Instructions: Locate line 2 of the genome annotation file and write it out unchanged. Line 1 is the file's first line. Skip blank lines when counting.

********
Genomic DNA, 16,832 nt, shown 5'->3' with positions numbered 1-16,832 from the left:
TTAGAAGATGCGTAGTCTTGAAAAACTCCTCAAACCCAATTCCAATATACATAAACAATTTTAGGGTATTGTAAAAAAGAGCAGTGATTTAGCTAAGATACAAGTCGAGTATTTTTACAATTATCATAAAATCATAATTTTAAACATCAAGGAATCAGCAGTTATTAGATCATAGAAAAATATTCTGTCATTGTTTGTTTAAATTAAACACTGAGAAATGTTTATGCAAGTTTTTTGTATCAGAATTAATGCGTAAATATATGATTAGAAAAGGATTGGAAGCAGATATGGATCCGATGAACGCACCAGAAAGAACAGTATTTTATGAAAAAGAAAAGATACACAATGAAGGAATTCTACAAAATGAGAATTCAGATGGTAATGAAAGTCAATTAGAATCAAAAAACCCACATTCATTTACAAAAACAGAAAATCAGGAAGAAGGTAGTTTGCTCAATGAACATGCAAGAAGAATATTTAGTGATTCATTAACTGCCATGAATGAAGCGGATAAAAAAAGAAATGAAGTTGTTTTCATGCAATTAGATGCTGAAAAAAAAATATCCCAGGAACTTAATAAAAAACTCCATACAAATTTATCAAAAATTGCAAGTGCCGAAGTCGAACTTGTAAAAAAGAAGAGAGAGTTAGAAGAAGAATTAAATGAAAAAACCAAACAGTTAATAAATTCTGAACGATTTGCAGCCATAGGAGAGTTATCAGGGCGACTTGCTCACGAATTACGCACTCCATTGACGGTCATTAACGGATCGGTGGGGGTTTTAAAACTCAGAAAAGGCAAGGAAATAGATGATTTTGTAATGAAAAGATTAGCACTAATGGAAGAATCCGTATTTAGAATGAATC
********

TTAGAAGATGCGTAGTCTTGAAAAACTCCTCAAACCCAATTCCAATATACATAAACAATTTTAGGGTATTGTAAAAAAGAGCAGTGATTTAGCTAAGATACAAGTCGAGTATTTTTACAATTATCATAAAATCATAATTTTAAACATCAAGGAATCAGCAGTTATTAGATCATAGAAAAATATTCTGTCATTGTTTGTTTAAATTAAACACTGAGAAATGTTTATGCAAGTTTTTTGTATCAGAATTAATGCGTAAATATATGATTAGAAAAGGATTGGAAGCAGATATGGATCCGATGAACGCACCAGAAAGAACAGTATTTTATGAAAAAGAAAAGATACACAATGAAGGAATTCTACAAAATGAGAATTCAGATGGTAATGAAAGTCAATTAGAATCAAAAAACCCACATTCATTTACAAAAACAGAAAATCAGGAAGAAGGTAGTTTGCTCAATGAACATGCAAGAAGAATATTTAGTGATTCATTAACTGCCATGAATGAAGCGGATAAAAAAAGAAATGAAGTTGTTTTCATGCAATTAGATGCTGAAAAAAAAATATCCCAGGAACTTAATAAAAAACTCCATACAAATTTATCAAAAATTGCAAGTGCCGAAGTCGAACTTGTAAAAAAGAAGAGAGAGTTAGAAGAAGAATTAAATGAAAAAACCAAACAGTTAATAAATTCTGAACGATTTGCAGCCATAGGAGAGTTATCAGGGCGACTTGCTCACGAATTACGCACTCCATTGACGGTCATTAACGGATCGGTGGGGGTTTTAAAACTCAGAAAAGGCAAGGAAATAGATGATTTTGTAATGAAAAGATTAGCACTAATGGAAGAATCCGTATTTAGAATGAATC